How much the ACC Network will make, though, is guesswork for now. Swofford said the network “should put us in the upper echelon of the Power 5 conferences, in terms of revenue.” Jordan, who has been in the TV business for a good while, received the same question about the network’s profitability.

“That’s going to depend on how well the network performs,” he said. “So you can’t say specifically. But if the network performs even moderately, it’ll put the ACC in a situation where they’ll be very, very competitive financially with the upper tier in the collegiate industry.”

Q. What will be on the ACC Network, aside from games?

A. Do replays of games count? There will be a lot of games, to start: 40 regular-season football games and more than 150 men’s and women’s basketball games. Beyond that, we can expect the same sort of programming that fills the SEC Network: documentary productions, replays of classic events and no shortage of non-revenue sports coverage, as well.

Q. Who will become the ACC Network’s version of Paul Finebaum?

A. Finebaum is the unofficial voice of the SEC, and his star has risen in recent years given his presence on ESPN. Which raises the question: Will there be an ACC version of him? Does the conference need one? Hayes Permar of SportsChannel8.com asked Skipper, the ESPN President, about the desire or need for an ACC version of Finebaum.

“We are always interested in unique talent, right?” Skipper said. “And of course it’s another reason for the (delay in the launch), is we’ll be looking for people who uniquely define and cover the ACC.”

Q. When will the digital version of the network launch?

A. Soon. ACC Network Extra, as it’s called, will launch next month. More than 600 “exclusive live events” will be available on Extra.

Q. Can I subscribe only to the digital version of the ACC Network?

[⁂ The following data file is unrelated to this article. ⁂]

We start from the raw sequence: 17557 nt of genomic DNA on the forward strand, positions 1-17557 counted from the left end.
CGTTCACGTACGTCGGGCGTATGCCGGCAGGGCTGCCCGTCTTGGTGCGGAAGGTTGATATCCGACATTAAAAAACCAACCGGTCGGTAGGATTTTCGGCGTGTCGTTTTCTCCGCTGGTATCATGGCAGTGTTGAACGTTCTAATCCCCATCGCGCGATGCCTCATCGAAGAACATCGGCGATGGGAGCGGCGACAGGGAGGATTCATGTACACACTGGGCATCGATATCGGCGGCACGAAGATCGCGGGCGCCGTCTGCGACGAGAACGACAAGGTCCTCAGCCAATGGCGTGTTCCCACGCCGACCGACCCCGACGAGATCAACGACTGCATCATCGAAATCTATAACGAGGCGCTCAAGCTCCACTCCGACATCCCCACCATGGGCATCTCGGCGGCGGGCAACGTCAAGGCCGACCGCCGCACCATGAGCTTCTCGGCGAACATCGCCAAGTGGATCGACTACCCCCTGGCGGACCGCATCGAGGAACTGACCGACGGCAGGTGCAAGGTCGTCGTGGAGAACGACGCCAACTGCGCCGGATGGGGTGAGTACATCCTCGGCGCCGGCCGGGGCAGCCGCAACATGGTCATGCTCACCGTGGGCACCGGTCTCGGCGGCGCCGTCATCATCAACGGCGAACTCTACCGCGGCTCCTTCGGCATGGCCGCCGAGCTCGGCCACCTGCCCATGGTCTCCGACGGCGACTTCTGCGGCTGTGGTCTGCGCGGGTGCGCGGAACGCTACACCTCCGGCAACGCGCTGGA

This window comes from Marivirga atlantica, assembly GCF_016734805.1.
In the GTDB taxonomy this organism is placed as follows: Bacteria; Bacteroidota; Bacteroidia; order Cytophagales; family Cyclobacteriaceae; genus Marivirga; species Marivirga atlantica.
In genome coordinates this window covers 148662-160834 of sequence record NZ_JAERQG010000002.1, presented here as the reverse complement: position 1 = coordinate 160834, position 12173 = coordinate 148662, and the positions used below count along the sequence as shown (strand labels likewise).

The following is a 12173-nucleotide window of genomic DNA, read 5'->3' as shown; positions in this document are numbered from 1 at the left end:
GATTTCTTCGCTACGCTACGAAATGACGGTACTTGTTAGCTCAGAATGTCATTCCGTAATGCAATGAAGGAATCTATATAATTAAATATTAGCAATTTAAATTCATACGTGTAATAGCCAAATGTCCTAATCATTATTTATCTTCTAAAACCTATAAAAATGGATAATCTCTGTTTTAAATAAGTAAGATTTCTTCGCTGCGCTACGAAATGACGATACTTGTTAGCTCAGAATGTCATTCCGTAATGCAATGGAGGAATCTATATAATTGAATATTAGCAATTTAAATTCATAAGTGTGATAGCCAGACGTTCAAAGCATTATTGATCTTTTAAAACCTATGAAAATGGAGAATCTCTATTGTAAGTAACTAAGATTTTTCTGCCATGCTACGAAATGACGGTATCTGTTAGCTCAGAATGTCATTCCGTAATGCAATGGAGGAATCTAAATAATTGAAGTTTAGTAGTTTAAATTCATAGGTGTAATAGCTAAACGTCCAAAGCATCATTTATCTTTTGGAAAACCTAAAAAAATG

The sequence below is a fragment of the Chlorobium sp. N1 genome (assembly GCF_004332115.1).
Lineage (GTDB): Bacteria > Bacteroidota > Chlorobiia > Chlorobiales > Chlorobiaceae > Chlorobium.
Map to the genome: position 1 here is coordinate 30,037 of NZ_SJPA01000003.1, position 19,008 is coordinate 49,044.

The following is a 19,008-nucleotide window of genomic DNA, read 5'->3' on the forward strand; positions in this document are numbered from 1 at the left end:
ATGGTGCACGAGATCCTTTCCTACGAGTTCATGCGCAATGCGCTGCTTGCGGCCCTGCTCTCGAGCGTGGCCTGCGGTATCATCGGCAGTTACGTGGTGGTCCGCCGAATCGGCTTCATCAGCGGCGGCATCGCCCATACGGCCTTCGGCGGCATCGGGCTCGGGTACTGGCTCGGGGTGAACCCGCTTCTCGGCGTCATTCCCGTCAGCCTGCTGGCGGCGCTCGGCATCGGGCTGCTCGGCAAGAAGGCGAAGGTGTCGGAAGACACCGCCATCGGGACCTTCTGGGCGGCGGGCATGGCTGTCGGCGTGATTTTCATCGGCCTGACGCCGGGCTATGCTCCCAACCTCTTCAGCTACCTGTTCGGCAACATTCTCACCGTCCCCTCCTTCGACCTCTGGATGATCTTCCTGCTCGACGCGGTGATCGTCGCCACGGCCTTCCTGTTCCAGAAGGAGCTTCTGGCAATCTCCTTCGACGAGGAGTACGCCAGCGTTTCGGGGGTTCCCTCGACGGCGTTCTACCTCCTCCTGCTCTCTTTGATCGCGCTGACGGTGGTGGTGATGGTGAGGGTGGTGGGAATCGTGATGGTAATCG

A. Not exactly. There is no standalone subscription available for ACC Network Extra. It will be available only to those with existing access to ESPN3 and the Watch ESPN app. Which means you need to be a cable subscriber who receives ESPN as part of your package (or, well, you know … know someone who might be willing to share some log-in info).

Q. What happens to Raycom?

A. If you’re like me, ACC games on Raycom were a part of your childhood. Few things said “ACC basketball” like sitting near the fireplace on a cold January Saturday and turning on the Raycom Game of the Week, just in time for the intro. Just look at these graphics. And listen to this music.

Takes you back. Alas, though, the days are numbered for ACC games on Raycom.

“Raycom will still have association with ESPN, and with the ACC in some different matters,” Swofford said. “It will be a different relationship, and I think you’ll see Raycom – and I can’t speak for Raycom –but I think you’ll see sort of a repositioning if you will.

“Obviously production’s a big part of Raycom and will be going forward. And Raycom Sports, my understanding is, will continue in that vein. They also do our digital network at this point in time. And there could be some other longer term things that they get into that they may not be in right now.”

But, but … what about the Raycom ACC game of the week?

“No,” Swofford said, dealing a blow to generations of future children who will never experience such grand intro music, or the lively chemistry between the likes of Bob Rathbun and Dan Bonner. “ At that point they will move away from the syndication business.”

Think of all the great moments that have been broadcast on Raycom. One more intro of game on Raycom Sports (with Jefferson Pilot teleproductions), for posterity.